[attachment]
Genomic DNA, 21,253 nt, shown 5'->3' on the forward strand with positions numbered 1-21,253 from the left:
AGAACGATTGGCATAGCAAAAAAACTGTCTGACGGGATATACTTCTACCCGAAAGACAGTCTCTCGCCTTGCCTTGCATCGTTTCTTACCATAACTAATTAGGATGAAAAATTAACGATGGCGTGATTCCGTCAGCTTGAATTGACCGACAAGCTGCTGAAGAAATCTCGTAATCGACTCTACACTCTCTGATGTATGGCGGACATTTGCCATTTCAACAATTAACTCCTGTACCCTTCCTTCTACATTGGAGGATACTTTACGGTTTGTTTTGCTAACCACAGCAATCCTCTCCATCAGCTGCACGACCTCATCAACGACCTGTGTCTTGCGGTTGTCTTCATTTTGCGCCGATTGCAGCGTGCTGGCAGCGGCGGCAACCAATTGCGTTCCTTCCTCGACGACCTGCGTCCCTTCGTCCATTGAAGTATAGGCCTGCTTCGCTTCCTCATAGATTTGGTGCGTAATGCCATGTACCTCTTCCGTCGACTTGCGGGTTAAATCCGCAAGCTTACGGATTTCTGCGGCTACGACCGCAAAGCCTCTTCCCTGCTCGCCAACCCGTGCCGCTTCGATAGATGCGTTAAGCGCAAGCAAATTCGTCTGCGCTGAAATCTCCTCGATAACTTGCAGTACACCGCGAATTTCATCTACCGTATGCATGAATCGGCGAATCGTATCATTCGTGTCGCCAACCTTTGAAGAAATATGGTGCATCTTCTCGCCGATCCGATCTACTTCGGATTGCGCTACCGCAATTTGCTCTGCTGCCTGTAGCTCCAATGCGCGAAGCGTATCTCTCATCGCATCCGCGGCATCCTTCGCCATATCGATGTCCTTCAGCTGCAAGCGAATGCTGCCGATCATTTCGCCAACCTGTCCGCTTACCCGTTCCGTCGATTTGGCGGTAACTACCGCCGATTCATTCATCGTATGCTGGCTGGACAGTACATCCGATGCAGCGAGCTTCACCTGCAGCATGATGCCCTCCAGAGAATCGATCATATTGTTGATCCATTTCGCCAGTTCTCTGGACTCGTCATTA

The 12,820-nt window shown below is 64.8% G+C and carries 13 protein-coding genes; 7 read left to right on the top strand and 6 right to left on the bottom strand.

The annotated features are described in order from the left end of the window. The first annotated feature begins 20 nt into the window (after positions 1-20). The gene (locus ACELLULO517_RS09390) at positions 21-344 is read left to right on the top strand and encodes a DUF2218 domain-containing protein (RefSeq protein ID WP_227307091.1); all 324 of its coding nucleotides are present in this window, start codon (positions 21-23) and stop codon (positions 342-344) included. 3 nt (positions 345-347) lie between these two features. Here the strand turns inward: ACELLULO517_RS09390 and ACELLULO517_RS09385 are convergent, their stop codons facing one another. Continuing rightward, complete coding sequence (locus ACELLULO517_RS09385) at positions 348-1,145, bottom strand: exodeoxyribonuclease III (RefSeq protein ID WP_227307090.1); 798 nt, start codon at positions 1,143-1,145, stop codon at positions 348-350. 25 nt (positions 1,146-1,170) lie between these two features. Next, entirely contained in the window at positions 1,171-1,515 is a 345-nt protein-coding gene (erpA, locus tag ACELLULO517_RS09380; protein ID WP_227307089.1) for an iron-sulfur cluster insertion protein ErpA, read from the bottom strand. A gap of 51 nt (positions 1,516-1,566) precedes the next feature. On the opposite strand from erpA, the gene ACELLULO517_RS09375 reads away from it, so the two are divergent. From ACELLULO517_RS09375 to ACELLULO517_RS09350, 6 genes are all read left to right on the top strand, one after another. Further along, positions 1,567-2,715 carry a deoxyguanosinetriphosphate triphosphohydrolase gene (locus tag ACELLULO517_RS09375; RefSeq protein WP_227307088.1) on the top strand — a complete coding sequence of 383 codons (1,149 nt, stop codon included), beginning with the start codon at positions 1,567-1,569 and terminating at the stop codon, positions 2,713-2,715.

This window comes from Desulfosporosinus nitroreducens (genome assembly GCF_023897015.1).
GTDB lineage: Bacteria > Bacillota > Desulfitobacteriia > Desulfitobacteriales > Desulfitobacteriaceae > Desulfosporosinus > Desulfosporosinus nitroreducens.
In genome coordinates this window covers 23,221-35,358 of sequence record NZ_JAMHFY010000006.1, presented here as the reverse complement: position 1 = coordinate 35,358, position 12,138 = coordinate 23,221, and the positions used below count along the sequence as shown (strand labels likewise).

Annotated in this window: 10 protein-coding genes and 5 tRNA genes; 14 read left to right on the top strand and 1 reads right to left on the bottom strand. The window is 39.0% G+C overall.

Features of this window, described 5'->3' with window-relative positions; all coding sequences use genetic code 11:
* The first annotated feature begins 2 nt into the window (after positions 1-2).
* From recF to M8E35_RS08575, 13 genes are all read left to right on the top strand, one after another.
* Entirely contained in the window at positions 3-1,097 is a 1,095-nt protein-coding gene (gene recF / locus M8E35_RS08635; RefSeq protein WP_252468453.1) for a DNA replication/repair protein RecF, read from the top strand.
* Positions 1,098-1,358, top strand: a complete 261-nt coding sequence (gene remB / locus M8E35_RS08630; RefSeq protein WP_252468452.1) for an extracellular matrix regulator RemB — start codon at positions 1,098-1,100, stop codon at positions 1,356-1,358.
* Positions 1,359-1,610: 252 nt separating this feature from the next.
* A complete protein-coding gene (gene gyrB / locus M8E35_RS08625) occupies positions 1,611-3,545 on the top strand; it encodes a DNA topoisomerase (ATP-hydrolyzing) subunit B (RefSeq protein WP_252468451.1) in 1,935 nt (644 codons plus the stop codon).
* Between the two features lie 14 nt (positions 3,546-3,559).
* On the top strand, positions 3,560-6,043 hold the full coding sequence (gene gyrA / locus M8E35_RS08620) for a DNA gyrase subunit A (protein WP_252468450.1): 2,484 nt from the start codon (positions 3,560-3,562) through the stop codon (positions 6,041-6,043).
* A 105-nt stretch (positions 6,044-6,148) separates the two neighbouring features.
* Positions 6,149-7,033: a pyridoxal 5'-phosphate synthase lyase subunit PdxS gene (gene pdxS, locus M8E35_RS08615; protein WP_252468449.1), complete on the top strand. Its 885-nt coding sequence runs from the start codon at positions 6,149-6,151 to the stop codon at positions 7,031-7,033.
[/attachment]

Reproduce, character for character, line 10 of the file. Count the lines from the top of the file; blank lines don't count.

* The first annotated feature begins 2 nt into the window (after positions 1-2).